First thing is to make some assumptions. Based on the condition of the joint and surrounding filler it looks to me like the cracking and rusting was not caused by the keel moving, rather by the filler failing. Sure, there's going to be a little movement but in the grand scheme of things not enough to have caused an issue by itself. Most of the actual seal (5200) was and is intact and plyable, as I found when trying to dig it out! What I did find was a too-generous application of the wrong type (my opinion here!;)) of filler which as it aged started cracking and letting water seep in and attack the keel.That started the rust, which degraded the surrounding sealer and filler.Then unnamed yard apes tried to fix it. Lather, rinse, repeat! Another assumption is the design of the keel attach points - can't get much more solid than what's there. The only wild card is the repair (?) on the aft section of the keel - I still can't conceive of what happened, but whatever it was, the keel is stronger now than before, so I can work with that.

So with this in mind, I will be doing the repair in four stages. First is to re-fill and fair the aft end of the keel up to the rear flange:



The area outlined in red was all filler before, completely covering the actual joint. I will first fill the joint (now clean and properly prepped and rust fixed!) with G-Flex, then build up alternating layers of 1708 and chopped strand mat to fill until close, then final fairing for good looks.

second is to properly fair in the flanges. The problem here with all four of the flanges is they are not flush - the flange sits a little proud of the hull:



Same treatment here, first fill the joint with G-Flex, then 1708 on the hull only for buildup. When it's flush I plan to overlay two layers of 1708 over the hull and flange to cover the joint. My thinking here is a thin layer of glass will have some flex to allow a slight amount of movement of the keel, but if the keel sees a hard jolt, say from a grounding, the thin glass will crack and can be seen during an inspection.

Next is the sump area:



No real issues here, fill the joint with G-Flex, two layers of glass and fair to smooth. This area forward of the sump:



I'll have to treat a little differently since the joint is so close to the hull. Here I'll fill and fillet with G-Flex, then glass over.

Fourth is to address the nose:



As the arrows point to, the keel and hull fairing don't line up too well, so I'll first build up the hull with glass, then address the joint with G-Flex, then a final two layers of 1708 and fairing compound.

In the end, most of this is cosmetic - I could just slap some 5200 all around and call it good, but that's not my style :biggrin:!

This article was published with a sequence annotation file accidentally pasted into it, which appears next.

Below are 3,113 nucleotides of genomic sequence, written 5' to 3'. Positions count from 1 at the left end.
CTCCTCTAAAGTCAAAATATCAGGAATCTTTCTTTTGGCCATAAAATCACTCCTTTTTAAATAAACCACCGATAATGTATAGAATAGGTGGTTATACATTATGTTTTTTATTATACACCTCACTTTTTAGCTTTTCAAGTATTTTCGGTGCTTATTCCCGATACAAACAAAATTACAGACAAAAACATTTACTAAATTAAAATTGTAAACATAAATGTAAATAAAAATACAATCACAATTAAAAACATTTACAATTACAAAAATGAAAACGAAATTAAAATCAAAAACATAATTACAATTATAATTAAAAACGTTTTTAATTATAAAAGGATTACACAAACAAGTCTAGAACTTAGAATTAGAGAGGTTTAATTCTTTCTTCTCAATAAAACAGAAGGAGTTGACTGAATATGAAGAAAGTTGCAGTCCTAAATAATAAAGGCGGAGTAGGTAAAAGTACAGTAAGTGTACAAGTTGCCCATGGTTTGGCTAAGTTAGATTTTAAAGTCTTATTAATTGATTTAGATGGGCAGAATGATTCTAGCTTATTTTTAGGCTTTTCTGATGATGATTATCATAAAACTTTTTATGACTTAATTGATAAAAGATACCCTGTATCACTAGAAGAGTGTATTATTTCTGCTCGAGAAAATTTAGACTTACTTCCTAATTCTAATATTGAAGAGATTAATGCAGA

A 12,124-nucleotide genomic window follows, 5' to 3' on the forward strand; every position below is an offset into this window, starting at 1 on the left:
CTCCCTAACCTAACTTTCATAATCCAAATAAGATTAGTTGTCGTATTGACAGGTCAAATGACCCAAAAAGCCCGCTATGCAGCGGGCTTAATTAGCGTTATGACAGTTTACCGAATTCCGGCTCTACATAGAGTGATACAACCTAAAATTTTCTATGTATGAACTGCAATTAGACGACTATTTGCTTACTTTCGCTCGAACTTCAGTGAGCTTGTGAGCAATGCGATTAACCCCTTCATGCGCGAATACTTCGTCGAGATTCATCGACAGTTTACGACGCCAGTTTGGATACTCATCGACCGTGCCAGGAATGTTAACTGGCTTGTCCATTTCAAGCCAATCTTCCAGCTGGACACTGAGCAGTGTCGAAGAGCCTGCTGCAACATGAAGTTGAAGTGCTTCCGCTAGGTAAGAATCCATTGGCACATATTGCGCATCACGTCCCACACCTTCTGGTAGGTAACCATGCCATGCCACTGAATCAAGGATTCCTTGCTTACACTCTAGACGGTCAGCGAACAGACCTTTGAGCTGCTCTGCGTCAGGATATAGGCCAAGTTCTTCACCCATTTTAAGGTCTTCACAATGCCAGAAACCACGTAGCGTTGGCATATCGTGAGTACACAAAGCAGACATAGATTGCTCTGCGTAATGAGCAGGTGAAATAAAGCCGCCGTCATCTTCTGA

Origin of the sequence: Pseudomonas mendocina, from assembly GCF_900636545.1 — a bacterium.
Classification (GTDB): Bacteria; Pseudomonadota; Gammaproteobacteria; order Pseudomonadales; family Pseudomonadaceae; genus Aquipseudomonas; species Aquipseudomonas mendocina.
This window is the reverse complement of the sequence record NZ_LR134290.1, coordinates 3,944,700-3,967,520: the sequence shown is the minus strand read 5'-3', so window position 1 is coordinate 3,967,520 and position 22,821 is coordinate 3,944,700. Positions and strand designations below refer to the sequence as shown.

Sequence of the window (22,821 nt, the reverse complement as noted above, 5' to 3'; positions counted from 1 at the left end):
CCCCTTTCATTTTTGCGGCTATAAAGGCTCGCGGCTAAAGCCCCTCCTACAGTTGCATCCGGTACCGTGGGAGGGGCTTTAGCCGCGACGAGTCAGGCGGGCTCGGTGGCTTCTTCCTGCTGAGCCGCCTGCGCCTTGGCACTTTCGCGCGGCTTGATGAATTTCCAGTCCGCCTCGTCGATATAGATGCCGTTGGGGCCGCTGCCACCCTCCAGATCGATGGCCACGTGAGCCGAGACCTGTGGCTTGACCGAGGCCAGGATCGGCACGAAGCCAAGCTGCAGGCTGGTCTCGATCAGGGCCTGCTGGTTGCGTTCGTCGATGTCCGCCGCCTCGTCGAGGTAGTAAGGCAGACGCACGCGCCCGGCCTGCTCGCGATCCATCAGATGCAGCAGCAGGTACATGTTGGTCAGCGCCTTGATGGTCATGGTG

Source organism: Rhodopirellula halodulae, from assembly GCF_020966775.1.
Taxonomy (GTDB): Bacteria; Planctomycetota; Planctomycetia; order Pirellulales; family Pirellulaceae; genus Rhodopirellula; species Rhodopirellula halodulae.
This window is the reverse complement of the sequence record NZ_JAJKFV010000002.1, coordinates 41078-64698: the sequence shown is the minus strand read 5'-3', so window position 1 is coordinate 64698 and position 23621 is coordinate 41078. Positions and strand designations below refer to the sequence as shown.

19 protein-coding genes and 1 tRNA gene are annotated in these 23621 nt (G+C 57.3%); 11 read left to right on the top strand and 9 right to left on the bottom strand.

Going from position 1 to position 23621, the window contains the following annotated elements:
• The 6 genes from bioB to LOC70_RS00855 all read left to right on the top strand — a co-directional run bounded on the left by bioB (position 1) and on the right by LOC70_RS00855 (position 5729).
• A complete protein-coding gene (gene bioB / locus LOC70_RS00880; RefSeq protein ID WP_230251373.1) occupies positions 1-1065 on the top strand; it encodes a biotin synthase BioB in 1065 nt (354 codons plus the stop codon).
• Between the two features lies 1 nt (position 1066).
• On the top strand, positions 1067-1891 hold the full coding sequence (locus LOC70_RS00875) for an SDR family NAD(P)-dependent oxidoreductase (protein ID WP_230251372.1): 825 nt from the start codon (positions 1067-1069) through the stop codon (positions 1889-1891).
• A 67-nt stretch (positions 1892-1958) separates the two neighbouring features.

And for those wondering how the hull prep from sandblasting is going:



getting there. I'm about 2/3rds to 3/4ths done working over the hull, sanding and filling a little at a time, giving my shoulders a break between sanding sessions.

Next up, more carpentry!

Cheers,

Mark
 
May 24, 2017
3
hunter Elvstrom 1/2 ton toronto
Hello ,
I think your aft keel/haul joint repair was due to chain chafe. If you think the original repair was faulty, you should have a gander at whats behind the plates. A 3/8 " chain can eat low carbon steel, fibreglass quickly.
When you mention the "flanges", are you referring to your earlier post, re-wings.
These wings/flanges, pods, were set in 1/2" into the hull, then faired, they where not "proud" of the haul
Yes 5200 would be ok, if you don't want to take a gander
 
May 8, 2013
455
Hunter 40 Dataw Island, SC
Hello ,
I think your aft keel/haul joint repair was due to chain chafe. If you think the original repair was faulty, you should have a gander at whats behind the plates. A 3/8 " chain can eat low carbon steel, fibreglass quickly.
When you mention the "flanges", are you referring to your earlier post, re-wings.
These wings/flanges, pods, were set in 1/2" into the hull, then faired, they where not "proud" of the haul
Yes 5200 would be ok, if you don't want to take a gander
Sounds as good as anything I have come up with. The repair is solid and the keel joint is good so I have no intention of digging any farther. No 5200 though, going with G-Flex.
 
May 8, 2013
455
Hunter 40 Dataw Island, SC
Things I do while waiting for a delivery:

The mis-delivered WS 407 filler finally arrived but too late to do anything. And still waiting for the 406 so while I'm waiting to continue on the keel I did some carpentry:





I started framing up the aft head cabinets. No drama here though it did take most of a day to get the corner fit to my liking. It was a weird spot and took some finesse to get it right.

I'm also pushing forward on the main cabin - might as well! First up is the Admiral's seat, port side: